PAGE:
• Summit County Planning, including the Winter Trail Management work group, the Wildlife and Wetland Advisory Commission, and the Lower Blue Trails Technical Advisory group
  • 4. STEWARDSHIP
    FENW sponsors several trail maintenance projects each year, providing the muscle to help the U.S. Forest Service. These projects include:
  • Gateways in June – annual trail clearing and maintenance
  • Trail reroutes
  • Bridge construction and replacement
  • Campsite rehabilitation
  • A tool cache shared with other trail groups

  • Wilderness Facts and Figures
  • Congress created the Gore Range Primitive Area in 1932, comprising 32,400 acres in the Arapaho/Roosevelt National Forest, adding in 1933 47,300 additional acres in the Holy Cross National Forest.
  • The Eagles Nest Wilderness was created on July 12, 1976 by Public Law 94-352 to include 133,311 acres of National Forest. On November 12, 1997, another 160 acres, known as the Slate Creek Land Exchange, were added by Public Law 105-75.
  • Summit County contains about 82,484 acres of the Eagles Nest Wilderness with the remaining 50,582 acres in Eagle County.
  • The Eagles Nest Wilderness offers a variety of trails from an easy hike from the top of Ryan Gulch in Wildernest to Lily Pad Lake to the steep ascent up Buffalo Mountain to the 54-mile long Gore Range Trail that starts near Copper Mountain and ends at the northern Wilderness boundary west of Green Mountain Reservoir.
  • The Eagles Nest Wilderness is a Class 1 airshed.
  • The Holy Cross Wilderness was created on December 22, 1980 in the Colorado Wilderness Act, Public Law 96-560, and contains 122,884 acres in Eagle and Pitkin counties. About 164 miles of trails explore this wilderness with the high point being the famous Mount of the Holy Cross at 14,005 feet. The area around Mt. of the Holy Cross was a national monument before World War II!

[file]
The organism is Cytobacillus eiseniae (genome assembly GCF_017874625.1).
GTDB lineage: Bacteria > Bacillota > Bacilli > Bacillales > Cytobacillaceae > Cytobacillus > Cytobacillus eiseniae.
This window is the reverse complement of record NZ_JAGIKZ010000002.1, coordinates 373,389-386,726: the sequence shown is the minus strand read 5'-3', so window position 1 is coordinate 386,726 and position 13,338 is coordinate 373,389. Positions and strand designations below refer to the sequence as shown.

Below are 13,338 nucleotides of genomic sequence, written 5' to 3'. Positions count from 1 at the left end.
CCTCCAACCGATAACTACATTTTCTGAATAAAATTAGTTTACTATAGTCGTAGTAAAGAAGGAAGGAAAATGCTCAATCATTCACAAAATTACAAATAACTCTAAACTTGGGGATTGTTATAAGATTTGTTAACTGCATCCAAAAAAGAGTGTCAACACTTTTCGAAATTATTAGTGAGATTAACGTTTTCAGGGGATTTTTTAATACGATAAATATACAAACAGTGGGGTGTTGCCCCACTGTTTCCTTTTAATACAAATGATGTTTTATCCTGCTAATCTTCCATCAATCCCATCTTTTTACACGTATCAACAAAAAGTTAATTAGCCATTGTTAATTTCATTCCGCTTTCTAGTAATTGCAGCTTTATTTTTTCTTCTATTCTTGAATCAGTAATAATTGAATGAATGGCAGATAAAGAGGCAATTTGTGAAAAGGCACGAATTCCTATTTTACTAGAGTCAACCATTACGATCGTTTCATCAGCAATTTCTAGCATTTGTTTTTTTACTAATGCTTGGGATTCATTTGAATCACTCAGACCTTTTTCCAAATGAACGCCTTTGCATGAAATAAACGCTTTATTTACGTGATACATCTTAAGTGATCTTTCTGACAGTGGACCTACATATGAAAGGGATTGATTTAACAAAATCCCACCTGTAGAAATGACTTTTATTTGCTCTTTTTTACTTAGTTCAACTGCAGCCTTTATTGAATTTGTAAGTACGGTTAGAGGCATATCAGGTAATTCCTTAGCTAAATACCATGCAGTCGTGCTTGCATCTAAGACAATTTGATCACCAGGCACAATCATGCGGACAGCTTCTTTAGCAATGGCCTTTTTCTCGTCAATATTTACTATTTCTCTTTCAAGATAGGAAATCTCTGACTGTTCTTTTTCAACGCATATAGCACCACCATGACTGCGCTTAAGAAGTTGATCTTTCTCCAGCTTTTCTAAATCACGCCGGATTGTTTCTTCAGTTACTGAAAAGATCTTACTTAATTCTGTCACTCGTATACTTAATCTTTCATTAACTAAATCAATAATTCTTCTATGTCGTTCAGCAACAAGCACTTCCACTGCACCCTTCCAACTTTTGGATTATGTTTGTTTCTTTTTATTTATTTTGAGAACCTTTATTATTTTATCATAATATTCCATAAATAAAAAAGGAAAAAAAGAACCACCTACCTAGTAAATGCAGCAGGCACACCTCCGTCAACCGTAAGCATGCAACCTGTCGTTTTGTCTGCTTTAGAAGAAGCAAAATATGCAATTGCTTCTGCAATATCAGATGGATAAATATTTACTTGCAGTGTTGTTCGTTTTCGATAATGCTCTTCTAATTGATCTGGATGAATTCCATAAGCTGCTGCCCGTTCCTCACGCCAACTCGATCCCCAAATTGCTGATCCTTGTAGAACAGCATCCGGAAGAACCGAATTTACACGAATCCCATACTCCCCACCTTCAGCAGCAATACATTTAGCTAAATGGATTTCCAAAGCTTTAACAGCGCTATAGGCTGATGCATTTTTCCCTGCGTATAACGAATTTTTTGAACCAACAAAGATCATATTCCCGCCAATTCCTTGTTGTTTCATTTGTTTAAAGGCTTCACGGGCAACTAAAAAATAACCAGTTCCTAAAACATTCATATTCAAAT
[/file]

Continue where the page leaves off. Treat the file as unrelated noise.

• The Ptarmigan Peak Wilderness was created on August 13, 1993 in the Colorado Wilderness Act of 1993, Public Law 103-77, and contains 13,175 acres along the top of the Williams Fork Range in Summit County. Additional acreage to expand this Wilderness is included in the current White River National Forest plan.


  • Celebrate fifty years of wilderness with John Fielder's
    WILDERNESS 50 COLORADO poster
    Images from every Wilderness in the state (arrow marks Eagles Nest) frame a central image of Mt. Sneffels. Click on image to enlarge.
    Click here to order your copy.


    FENW will present framed copies (2x3') of this poster, signed by John Fielder, to the following, in appreciation of their generous support:
  • The A-Basin family (presented 28 May 2015 - see target="blank" fenw on facebook)
  • Town of Silverthorne,
  • Abby's Coffee (Frisco),
  • Bonfire Brewery